The Princely State of Kashmir being a part of their new creation was essential, as without Kashmir, or at least the parts she went on to annex, Pakistan’s heartland (Rawalpindi) remained vulnerable to a swift Trans-Jhelum offensive. Since English leaning during the Kashmir war are well-documented, they do not merit to be recounted. However, it needs to be pointed out that the impasse over Hyderabad’s refusal to accede to India, offered yet another way for the English to facilitate Pakistan’s war in Kashmir. By ensuring Indian deployment around the state, the English mandarins entrenched in South Block weaved a web of despondency and managed to balance the Indo-Pak force ratios in Kashmir. The upshot was that though Hyderabad was eventually liberated (after Lord Mountbatten had demitted office), ten months of diffused operational focus contributed largely to India’s inability to wrest the advantage in Kashmir.
The Hyderabad State in 1947- 48
With a population of 1.634 crores, not only was the state the most populous, but also the richest amongst the 542 Princely States and Provinces that formed British India. Occupying a pivotal place in the Deccan, the seventeen districts that made up the Nizam’s state, included Aurangabad in the North West and Gulbarga in the south. Since Berar was already under the British, it had already come under Independent India. At the same time, Sholapur, which formed an enclave in the west provided the shortest axis to Hyderabad. A map to highlight the extent of India’s second largest Princely State is given above.
Unlike J & K, which had a Muslim majority (77 percent), Hyderabad only had thirteen percent Muslims, though they held 97 percent of the public posts and controlled the army. Land-locked Hyderabad had well-developed links and was socio-economically conjoined with her neighbours. Though the state had her own currency, the economy was well integrated with British India, so much so that Indian currency was used concomitantly. This was unlike the case of J & K, which not only had a common border with Pakistan, but also was economically dependent on her for her survival.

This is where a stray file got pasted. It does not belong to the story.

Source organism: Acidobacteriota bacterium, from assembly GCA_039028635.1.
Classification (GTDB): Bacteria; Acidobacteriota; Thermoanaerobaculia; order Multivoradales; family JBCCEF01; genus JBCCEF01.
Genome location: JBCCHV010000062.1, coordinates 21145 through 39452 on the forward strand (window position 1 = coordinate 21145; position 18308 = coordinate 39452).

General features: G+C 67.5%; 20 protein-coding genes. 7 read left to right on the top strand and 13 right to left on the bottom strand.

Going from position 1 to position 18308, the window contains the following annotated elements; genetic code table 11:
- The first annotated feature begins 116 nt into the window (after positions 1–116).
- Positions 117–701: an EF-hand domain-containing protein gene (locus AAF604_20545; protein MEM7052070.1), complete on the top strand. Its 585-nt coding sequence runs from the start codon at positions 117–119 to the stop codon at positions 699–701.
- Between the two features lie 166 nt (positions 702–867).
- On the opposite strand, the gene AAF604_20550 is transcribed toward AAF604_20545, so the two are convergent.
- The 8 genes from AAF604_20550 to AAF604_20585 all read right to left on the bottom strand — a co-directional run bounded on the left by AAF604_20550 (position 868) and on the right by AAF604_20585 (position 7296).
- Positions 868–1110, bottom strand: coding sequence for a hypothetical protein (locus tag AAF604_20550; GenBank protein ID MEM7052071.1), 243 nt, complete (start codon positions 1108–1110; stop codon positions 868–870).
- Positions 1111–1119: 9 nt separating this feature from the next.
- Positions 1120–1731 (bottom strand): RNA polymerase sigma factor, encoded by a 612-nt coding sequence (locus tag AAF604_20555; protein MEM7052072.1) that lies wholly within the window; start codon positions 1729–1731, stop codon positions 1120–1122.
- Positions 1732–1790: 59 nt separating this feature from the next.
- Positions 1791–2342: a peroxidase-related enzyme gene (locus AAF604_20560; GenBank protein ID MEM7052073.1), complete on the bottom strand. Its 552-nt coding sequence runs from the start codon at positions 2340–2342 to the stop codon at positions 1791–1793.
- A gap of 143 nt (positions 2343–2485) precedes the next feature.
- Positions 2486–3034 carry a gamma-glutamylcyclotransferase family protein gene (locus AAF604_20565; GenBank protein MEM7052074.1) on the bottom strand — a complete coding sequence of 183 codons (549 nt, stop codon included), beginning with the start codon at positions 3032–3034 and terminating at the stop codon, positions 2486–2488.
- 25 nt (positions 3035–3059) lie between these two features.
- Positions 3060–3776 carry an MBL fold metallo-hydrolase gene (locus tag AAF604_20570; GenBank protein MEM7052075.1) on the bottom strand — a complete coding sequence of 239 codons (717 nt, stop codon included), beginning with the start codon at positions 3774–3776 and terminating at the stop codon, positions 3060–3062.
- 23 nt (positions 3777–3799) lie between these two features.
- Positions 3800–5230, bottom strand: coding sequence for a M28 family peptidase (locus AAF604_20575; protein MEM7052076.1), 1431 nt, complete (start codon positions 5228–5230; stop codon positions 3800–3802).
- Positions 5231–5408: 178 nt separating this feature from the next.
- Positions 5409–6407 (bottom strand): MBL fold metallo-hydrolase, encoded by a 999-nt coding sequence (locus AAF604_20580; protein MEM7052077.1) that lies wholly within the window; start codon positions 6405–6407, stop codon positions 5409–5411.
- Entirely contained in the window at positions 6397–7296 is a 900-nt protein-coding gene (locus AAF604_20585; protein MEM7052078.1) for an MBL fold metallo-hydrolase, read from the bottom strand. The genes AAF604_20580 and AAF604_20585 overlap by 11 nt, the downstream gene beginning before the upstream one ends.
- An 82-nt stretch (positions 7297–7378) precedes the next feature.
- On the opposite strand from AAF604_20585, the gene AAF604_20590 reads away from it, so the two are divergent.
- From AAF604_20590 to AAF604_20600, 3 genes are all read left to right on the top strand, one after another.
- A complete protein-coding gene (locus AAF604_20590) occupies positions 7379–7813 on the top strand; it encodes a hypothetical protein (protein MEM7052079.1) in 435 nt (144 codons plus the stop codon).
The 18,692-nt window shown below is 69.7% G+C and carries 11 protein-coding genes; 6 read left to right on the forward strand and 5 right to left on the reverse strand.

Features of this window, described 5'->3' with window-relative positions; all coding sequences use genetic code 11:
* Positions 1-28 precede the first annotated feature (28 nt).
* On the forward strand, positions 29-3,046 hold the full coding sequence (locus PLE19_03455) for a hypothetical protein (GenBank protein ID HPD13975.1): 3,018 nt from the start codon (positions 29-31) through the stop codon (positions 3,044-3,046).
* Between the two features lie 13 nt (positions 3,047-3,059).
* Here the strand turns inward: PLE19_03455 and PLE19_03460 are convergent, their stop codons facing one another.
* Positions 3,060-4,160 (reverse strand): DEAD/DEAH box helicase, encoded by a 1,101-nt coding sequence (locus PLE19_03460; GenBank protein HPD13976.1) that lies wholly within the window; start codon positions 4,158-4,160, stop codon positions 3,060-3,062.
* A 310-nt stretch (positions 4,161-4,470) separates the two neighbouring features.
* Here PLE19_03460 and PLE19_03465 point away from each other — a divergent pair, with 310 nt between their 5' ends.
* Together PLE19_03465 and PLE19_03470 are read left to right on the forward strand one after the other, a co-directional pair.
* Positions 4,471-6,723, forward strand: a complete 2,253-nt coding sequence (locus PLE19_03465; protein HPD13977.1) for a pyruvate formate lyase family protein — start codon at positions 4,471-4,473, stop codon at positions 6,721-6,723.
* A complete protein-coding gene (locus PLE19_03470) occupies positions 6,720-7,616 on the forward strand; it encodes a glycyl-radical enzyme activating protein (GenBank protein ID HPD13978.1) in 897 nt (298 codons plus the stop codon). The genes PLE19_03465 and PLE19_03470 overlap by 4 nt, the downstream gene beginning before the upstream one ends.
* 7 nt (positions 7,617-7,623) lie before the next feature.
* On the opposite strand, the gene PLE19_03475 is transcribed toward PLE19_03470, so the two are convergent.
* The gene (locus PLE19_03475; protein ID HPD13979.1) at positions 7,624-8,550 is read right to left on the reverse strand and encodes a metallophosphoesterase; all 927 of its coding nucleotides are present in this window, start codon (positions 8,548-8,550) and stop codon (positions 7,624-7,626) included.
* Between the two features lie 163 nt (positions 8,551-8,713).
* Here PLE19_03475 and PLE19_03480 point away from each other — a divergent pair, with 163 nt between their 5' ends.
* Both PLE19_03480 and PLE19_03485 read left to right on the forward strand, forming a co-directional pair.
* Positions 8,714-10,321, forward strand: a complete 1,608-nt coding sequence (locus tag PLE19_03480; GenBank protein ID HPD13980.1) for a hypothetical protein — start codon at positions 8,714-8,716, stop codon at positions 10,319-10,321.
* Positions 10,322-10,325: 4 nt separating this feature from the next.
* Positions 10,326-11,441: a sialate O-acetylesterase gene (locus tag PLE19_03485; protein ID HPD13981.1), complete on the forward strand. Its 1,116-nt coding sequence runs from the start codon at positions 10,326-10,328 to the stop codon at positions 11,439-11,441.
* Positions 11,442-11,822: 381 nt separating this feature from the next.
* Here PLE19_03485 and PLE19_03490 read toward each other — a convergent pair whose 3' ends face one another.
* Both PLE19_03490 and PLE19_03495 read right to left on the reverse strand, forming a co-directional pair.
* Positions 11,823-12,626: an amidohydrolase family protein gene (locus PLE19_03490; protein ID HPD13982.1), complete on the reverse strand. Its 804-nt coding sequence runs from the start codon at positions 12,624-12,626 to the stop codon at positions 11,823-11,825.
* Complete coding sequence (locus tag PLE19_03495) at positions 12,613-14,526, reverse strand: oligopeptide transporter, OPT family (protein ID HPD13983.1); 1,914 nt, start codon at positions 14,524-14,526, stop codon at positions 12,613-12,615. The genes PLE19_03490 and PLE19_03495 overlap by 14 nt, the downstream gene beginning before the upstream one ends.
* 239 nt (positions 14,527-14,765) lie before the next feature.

…unlike Hari Singh’s dithering on the decision of accession, as early as 26 June 1947, the Nizam issued a ‘Firman’ (Royal proclamation) announcing his intent neither to join with India nor Pakistan.
Like Maharaja Hari Singh of J & K, Asaf Jah VII, the Nizam of Hyderabad, fabled to be one of the richest man in the world, did not want to lose his independent status. However, unlike Hari Singh’s dithering on the decision of accession, as early as 26 June 1947, the Nizam issued a ‘Firman’ (Royal proclamation) announcing his intent neither to join with India nor Pakistan. On the other hand, he sought an independent (dominion) status. Though this was rejected in view of the insular nature of the state, Mountbatten went on to offer a ‘standstill’ arrangement brokered through his ‘Tory’ friend, Sir Walter Monckton, who at that time was well entrenched as the Nizam’s Constitutional Advisor.
Taking advantage of the distraction provided by Pakistan’s tribal aggression, on 27 October, i.e. the day India intervened militarily in Srinagar, the Prime Minister was taken in custody on instructions of the Razakar leader, Kasim Razvi. The Razakars were the private army of the fundamentalist Ittehad-ul-Musilmeen party and wanted to extend the writ of Islam over the length and breadth of South India. In that, they had the support of Hyderabad’s Commander-in-Chief, Major General El Edroos, an Arab mercenary. Rattled by the developments but helpless against the fundamentalists, the Nizam succumbed and appointed Mir Laik Ali, the nominee of Razvi as the new Prime Minister; de-facto control thus shifting to the separatists. The leadership in New Delhi, pre-occupied with the war in Kashmir still preferred to negotiate and an (inconsequential) standstill was finally signed on 29 November.
Emboldened by Delhi’s demure reaction(s), Laik Ali pressed for the removal of Indian Forces and concurrently renewed efforts for supply of arms from Britain and Pakistan. Despite Hyderabad’s declared neutrality, he appointed an agent for Pakistan and even extended a loan of Rs 20 Crores to help her war with India. Concurrently, the strength of Razakars was increased and by the spring of 1948, armed raids on Indian enclaves and border villages and the growing belligerence of the Razakars, made it incumbent for the Indian government to finally act. The strength of Hyderabad’s forces is tabulated, and though they may appear numerically strong, they were poor in training and in terms of armaments.